A graphene layer (black) of hexagonally arranged carbon atoms is placed between two layers of boron nitride atoms, which are also arranged hexagonally with a slightly different size. The overlap creates honeycomb patterns in various sizes. Image: Swiss Nanoscience Institute, University of Basel.
A graphene layer (black) of hexagonally arranged carbon atoms is placed between two layers of boron nitride atoms, which are also arranged hexagonally with a slightly different size. The overlap creates honeycomb patterns in various sizes. Image: Swiss Nanoscience Institute, University of Basel.

Combining atomically thin graphene and boron nitride layers at a slightly rotated angle changes their electrical properties. Physicists at the University of Basel in Switzerland have now shown for the first time that adding a third layer can result in a new set of properties. This significantly increases the number of potential synthetic materials, report the researchers in a paper in Nano Letters.

Last year, researchers in the US caused a big stir when they showed that rotating two stacked graphene layers by a ‘magical’ angle of 1.1° turns graphene superconducting – a striking example of how combining atomically thin materials can produce completely new electrical properties.

Scientists from the Swiss Nanoscience Institute (SNI) and the Department of Physics at the University of Basel have now taken this concept one step further. They placed a layer of graphene between two boron nitride layers, which often serve to protect the sensitive carbon material. They then aligned the boron nitride layers very precisely with the crystal lattice of graphene.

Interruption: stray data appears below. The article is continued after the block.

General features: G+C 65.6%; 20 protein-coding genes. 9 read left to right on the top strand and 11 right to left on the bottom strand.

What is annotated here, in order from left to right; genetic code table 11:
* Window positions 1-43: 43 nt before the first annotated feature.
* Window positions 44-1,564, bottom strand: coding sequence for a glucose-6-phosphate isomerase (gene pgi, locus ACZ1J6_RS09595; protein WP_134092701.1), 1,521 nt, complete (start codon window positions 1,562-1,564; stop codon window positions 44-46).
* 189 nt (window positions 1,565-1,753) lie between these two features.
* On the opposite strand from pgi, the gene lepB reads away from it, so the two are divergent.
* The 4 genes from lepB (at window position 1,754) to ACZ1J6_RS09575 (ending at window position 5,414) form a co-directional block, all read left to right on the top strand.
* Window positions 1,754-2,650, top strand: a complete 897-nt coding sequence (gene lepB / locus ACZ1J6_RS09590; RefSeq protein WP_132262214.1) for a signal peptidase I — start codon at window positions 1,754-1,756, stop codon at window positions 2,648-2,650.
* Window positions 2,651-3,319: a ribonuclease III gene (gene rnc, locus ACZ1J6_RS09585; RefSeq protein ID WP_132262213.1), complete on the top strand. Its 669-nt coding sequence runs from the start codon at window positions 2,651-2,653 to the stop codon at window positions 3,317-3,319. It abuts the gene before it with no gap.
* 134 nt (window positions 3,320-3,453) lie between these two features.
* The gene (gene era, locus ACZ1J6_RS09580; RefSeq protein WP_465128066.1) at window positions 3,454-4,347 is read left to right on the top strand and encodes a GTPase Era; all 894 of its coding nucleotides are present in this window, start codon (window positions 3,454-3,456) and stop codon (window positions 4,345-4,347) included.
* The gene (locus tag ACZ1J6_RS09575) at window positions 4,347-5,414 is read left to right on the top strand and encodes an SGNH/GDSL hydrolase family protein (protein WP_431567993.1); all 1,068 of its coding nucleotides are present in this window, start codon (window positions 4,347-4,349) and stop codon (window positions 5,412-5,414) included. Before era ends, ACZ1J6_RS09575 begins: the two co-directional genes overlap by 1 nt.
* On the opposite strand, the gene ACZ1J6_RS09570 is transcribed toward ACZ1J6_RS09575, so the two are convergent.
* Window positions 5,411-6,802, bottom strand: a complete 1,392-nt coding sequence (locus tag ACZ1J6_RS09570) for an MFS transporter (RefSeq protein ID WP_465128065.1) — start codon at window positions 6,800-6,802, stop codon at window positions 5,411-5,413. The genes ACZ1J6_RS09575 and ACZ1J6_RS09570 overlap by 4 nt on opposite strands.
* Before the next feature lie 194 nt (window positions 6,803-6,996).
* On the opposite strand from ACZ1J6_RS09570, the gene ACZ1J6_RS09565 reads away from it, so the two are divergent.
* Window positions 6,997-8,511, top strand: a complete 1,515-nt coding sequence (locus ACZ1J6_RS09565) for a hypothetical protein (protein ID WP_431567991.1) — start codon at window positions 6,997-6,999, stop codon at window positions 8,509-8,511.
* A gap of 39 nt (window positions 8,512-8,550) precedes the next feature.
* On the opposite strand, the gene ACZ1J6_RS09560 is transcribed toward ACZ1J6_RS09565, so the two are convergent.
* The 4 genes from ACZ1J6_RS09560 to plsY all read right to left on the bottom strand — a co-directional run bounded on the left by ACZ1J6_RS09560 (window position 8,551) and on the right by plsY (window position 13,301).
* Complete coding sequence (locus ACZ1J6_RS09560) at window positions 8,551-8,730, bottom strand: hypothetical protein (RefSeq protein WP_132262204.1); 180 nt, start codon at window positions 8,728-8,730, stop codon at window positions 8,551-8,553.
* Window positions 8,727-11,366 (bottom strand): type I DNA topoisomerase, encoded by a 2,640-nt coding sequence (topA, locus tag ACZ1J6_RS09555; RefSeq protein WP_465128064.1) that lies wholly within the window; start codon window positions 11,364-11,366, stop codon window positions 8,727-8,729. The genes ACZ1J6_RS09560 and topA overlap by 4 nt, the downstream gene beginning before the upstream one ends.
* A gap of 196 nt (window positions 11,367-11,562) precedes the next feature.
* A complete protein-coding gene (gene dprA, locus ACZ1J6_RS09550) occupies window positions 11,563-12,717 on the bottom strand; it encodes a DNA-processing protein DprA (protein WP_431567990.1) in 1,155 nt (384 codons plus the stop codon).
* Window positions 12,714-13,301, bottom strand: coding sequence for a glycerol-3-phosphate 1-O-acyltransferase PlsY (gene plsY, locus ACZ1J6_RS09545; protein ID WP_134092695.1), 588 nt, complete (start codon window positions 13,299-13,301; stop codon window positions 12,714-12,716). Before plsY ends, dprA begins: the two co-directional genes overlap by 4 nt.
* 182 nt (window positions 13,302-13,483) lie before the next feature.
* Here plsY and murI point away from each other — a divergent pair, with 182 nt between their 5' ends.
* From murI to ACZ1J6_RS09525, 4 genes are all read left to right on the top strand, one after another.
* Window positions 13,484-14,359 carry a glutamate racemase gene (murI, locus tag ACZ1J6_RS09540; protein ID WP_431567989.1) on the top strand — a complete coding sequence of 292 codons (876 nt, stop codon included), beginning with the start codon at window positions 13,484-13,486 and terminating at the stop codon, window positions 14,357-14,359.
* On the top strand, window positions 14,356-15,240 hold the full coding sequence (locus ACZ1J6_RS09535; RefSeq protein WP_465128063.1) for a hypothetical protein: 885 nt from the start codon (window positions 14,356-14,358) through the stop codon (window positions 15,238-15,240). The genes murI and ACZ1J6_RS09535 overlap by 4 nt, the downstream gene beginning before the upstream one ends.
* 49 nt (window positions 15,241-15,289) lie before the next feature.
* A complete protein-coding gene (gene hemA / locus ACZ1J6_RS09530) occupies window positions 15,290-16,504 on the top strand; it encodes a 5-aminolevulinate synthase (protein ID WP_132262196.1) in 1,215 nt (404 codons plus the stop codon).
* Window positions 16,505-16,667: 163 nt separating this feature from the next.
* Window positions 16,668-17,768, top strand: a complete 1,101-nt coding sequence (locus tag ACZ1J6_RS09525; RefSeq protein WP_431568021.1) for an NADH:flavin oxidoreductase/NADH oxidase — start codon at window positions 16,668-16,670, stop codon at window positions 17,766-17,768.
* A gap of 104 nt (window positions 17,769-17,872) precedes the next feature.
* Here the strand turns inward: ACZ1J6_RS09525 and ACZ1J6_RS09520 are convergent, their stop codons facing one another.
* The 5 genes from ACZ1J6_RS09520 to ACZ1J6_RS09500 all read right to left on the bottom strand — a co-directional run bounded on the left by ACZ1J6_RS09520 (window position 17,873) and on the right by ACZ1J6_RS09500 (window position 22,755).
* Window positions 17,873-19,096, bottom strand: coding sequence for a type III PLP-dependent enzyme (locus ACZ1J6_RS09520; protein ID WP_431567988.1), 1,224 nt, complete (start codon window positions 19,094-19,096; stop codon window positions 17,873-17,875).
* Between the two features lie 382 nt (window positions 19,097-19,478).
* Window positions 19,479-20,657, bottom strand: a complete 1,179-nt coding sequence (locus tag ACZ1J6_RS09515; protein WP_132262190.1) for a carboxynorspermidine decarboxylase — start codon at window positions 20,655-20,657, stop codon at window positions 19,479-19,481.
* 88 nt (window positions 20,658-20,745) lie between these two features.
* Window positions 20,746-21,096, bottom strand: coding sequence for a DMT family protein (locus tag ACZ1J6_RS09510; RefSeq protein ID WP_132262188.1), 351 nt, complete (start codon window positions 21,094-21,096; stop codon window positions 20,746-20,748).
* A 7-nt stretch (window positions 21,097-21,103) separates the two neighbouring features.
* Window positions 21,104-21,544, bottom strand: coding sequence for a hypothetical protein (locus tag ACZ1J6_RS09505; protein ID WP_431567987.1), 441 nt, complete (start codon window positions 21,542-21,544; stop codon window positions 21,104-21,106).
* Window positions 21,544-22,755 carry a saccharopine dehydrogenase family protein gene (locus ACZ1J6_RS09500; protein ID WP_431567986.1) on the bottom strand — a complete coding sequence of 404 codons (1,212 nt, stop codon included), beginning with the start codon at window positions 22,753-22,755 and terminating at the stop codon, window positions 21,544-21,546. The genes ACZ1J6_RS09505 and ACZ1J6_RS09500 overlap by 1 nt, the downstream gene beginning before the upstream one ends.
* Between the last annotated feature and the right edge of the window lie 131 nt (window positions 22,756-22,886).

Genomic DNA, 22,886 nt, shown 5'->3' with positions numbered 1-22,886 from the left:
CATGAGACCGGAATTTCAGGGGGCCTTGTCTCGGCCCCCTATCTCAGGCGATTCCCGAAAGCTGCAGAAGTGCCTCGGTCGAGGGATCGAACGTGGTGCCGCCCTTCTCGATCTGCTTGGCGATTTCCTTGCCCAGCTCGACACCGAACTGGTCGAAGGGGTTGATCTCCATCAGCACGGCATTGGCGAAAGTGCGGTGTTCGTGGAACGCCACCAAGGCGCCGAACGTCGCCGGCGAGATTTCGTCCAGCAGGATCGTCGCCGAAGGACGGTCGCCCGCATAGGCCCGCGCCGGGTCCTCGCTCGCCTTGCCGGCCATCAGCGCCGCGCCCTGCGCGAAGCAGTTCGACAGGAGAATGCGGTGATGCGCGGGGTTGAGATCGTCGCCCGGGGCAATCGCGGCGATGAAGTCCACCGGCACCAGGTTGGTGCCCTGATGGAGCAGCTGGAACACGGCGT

The effect subsequently observed by the physicists in Christian Schönenberger's team is commonly known as a moiré pattern: when two regular patterns are superimposed, a new pattern results with a larger periodic lattice.

Lujun Wang, a member of the SNI PhD School and a researcher in Schönenberger's team, observed this kind of superlattice when he combined layers of boron nitride and graphene. The atoms are arranged hexagonally in all the layers, and so when they are stacked on top of each other, larger regular patterns emerge, with the size depending on the angle between the layers.

Previous studies had already shown that these moiré superlattices can be produced by stacked layers of graphene and boron nitride, but the effects of adding another boron nitride layer had not been determined.

When the physicists from Basel experimented with three layers, they found that two superlattices were formed between the graphene and the upper and lower boron nitride layers, respectively. The superposition of all three layers created an even larger superstructure than possible with only one layer.

Scientists are very interested in these types of synthetic materials, since the different moiré patterns can be used to induce new electronic properties in the materials.

"To put it simply, the atomic patterns determine the behavior of electrons in a material, and we are combining different naturally occurring patterns to create new synthetic materials," explains Andreas Baumgartner, who supervised the project. "Now we have discovered effects in these tailor-made electronic devices that are consistent with a three-layer superstructure."

This story is adapted from material from the University of Basel, with editorial changes made by Materials Today. The views expressed in this article do not necessarily represent those of Elsevier. Link to original source.